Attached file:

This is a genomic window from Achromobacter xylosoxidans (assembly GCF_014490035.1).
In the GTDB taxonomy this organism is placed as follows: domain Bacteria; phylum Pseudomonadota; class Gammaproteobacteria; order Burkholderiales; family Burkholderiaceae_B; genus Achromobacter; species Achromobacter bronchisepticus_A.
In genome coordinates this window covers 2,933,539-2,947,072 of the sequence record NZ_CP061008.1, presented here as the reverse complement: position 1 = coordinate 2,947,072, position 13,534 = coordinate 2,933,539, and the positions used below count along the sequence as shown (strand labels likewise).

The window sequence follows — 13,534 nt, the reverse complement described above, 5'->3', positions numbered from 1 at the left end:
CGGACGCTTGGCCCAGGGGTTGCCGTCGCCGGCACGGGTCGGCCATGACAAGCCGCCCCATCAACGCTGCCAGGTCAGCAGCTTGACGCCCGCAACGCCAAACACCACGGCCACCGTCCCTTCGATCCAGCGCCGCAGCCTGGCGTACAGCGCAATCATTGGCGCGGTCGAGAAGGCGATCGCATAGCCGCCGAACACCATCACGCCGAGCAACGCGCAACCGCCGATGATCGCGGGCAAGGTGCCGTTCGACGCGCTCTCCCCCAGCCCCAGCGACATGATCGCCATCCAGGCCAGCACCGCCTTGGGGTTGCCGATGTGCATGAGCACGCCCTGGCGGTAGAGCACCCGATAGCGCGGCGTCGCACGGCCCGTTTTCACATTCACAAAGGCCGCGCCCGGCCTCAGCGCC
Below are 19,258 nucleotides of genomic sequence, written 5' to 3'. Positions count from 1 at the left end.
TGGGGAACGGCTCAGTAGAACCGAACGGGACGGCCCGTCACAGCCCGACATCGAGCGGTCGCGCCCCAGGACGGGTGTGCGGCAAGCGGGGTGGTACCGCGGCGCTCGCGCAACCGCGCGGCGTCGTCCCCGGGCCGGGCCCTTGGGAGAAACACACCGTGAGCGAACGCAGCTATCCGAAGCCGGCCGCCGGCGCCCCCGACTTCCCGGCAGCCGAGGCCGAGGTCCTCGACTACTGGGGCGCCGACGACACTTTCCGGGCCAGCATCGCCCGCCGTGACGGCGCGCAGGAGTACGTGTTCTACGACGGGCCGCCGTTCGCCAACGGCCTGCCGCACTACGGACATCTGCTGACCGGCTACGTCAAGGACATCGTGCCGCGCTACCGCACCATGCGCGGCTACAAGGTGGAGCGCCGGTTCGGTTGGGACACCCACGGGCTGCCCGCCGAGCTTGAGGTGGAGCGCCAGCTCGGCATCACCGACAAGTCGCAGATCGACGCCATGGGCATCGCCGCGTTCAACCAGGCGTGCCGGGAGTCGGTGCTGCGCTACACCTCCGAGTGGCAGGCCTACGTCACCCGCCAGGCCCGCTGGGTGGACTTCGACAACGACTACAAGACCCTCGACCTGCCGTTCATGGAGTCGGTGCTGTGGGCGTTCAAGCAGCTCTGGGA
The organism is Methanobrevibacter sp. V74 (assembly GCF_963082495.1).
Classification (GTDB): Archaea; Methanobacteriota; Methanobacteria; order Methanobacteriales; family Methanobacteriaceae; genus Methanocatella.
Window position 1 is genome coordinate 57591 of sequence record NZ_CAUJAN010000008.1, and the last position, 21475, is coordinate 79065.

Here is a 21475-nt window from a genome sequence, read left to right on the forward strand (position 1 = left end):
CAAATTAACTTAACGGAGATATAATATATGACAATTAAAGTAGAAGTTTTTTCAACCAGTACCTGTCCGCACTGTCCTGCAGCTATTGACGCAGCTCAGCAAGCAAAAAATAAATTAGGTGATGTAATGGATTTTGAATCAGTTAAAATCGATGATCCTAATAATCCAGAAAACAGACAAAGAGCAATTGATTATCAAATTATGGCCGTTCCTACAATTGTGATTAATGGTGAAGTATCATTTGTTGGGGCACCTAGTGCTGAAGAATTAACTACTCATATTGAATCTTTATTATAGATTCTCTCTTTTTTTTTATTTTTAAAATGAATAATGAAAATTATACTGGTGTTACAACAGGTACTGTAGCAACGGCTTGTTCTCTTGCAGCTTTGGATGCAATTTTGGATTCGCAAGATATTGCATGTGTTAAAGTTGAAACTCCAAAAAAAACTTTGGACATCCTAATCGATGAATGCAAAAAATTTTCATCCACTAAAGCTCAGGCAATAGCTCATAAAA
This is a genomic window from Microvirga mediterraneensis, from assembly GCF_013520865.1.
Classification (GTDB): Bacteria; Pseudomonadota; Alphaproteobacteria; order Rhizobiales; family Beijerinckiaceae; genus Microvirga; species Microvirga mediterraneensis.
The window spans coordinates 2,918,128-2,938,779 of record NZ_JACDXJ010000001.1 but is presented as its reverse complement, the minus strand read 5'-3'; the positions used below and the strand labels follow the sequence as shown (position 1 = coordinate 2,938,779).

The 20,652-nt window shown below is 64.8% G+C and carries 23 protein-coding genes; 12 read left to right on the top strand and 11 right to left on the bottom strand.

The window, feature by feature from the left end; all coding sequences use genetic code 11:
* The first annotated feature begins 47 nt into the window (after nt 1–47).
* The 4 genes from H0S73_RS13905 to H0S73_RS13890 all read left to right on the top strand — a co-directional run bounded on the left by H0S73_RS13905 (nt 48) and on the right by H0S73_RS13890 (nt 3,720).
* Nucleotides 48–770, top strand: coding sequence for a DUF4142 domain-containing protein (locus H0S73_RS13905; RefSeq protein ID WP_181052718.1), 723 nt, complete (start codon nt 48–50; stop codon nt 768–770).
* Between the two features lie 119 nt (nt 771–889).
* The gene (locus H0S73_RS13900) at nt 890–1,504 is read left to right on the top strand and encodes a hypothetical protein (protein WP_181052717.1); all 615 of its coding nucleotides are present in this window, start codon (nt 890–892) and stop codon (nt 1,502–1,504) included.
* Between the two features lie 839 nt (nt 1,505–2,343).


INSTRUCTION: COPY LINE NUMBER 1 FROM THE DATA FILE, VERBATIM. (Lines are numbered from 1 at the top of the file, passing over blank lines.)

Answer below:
This is a genomic window from Achromobacter xylosoxidans (assembly GCF_014490035.1).